M&A deals involving telecoms and media companies in 2018 has registered a historic high of over $300 billion, six times higher than last year.

July 2, 2018

3 Min Read

By Wei Shi

M&A deals involving telecoms and media companies in 2018 has registered a historic high of over $300 billion, six times higher than last year.

According to data from Thomson Reuters, the published value of proposed mergers and acquisition deals globally has totalled $2.5 trillion this year, beating the previous high of $2.3 trillion in the same period in 2007, the year before the global financial crisis. This is also 64% higher than 2017.

The biggest boost has come from the media industry, which has reported a value of $322.5 billion. In Europe, which contributed to close to $0.8 trillion to the market, next only to the US, three out of the eight biggest M&A deals this year take place in the media industry: Comcast’s and Walt Disney’s acquisition of Sky, with a combined value of $65.6 billion, and Vodafone’s $21.8 billion acquisition of Unitymedia GmbH.

One driver behind the vibrant media (as well as telecom and technology in general) M&A market is the fast technology progress, in particular internet and cloud-based services. “Businesses that take a ‘cloud first’ approach are often able to achieve fast organic growth, which puts them in a strong position for acquisition, either of a company or by another company,” said Paul Landsman, Investment Director at Livingbridge.

The business dynamics of industry are also in constant change, even the definition of what qualifies as media companies. The US federal judge has recently given green light to AT&T’s $85.4 billion acquisition of Time Warner, dismissing the government’s argument that the deal would be anti-competitive. This is largely down to the fact that more consumers are “cutting the cord” and switch to services like Netflix and Amazon.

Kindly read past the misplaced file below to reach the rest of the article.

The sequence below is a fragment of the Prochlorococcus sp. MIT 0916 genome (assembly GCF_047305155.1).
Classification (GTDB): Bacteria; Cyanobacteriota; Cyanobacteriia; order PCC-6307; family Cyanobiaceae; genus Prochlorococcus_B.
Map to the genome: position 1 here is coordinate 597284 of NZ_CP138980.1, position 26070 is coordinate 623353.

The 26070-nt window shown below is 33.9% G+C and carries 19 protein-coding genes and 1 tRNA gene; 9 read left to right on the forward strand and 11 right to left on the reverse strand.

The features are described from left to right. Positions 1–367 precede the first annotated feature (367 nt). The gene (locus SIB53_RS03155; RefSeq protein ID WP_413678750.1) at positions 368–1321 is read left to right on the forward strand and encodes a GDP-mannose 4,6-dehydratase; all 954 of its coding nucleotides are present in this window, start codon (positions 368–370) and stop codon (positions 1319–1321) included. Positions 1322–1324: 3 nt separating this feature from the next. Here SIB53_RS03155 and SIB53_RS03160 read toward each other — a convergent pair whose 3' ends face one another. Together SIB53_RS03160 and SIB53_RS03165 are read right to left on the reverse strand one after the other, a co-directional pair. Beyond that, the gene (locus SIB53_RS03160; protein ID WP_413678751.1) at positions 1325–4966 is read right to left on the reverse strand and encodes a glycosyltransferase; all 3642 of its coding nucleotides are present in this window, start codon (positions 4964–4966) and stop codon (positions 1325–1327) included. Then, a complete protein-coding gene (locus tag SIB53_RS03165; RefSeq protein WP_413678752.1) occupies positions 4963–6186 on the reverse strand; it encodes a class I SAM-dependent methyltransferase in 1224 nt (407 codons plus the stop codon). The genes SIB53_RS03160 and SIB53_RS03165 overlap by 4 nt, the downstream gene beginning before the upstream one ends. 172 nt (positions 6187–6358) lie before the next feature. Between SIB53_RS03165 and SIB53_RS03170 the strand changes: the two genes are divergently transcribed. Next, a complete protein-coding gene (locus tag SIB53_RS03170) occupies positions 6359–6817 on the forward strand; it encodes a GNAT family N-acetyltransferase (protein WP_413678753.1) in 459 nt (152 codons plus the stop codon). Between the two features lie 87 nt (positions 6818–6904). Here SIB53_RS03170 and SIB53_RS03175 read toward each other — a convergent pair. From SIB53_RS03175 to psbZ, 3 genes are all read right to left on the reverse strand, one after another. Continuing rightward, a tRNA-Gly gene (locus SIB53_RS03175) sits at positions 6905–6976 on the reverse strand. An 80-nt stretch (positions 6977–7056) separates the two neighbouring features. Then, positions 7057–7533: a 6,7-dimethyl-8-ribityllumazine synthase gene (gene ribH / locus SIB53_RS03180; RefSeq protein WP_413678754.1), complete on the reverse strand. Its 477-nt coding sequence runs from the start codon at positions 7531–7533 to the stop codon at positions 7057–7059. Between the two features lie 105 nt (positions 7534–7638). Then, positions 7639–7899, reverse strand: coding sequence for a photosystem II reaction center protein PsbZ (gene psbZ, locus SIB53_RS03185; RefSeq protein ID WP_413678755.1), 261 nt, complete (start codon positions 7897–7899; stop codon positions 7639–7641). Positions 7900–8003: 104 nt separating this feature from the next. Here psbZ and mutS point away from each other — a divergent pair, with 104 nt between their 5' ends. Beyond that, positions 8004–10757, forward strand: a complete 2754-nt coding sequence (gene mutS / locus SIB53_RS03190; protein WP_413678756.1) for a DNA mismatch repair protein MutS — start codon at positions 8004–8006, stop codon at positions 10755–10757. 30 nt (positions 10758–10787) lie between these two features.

This has brought about a change in the business relations between telecom companies like AT&T and content providers like Netflix. While in the past the content companies would pay telcos to transport the content, through its vertical integration, AT&T itself is becoming a media company competing with most likely its biggest client. Netflix is taking up 20% of the world’s downlink bandwidth. And this is calculated when it is not even operating in China.

Consequently, a new kind of question is being asked of the regulators. While the cable networks are losing their grip on viewers, hence the lack of concern for monopoly of the future AT&T / Time Warner combination, the Internet is increasingly being dominated by the so-called FAANG (Facebook, Amazon, Apple, Netflix, Google).

The financial capacity of these giants dwarfs any conventional media company. Netflix is planning to increase $3-4 billion investment in original content next year, on top of its already jaw-dropping $12-13 billion this year. The incremental amount is already bigger than the BBC’s total programming budget, according to a recent analysis of the company done by The Economist. The regulators need to consider how to protect the consumers that cannot or are not willing to subscribe to the premium over-the-top (OTT) services.

This is further complicated by the issue of net neutrality, or the lack of it. In markets where there is no legal requirement for net neutrality, regulators may have a hard time guaranteeing consumers receiving basic services from telcos who have a conflict of interest in transporting all media content including that of its own.

Though there is no sign of market cooling down yet, factors outside of the financial market may play some critical roles in the future M&A decisions. The on and off and on again US sanction against ZTE (and implied investigation of Huawei), and China’s drawn-out process to approve Qualcomm’s proposed acquisition of chipmaker NXP Semiconductor are the most recent and most obvious examples. They may lead potential acquirers and targets to be more cautious when it comes to companies with significant business interests in sensitive markets.

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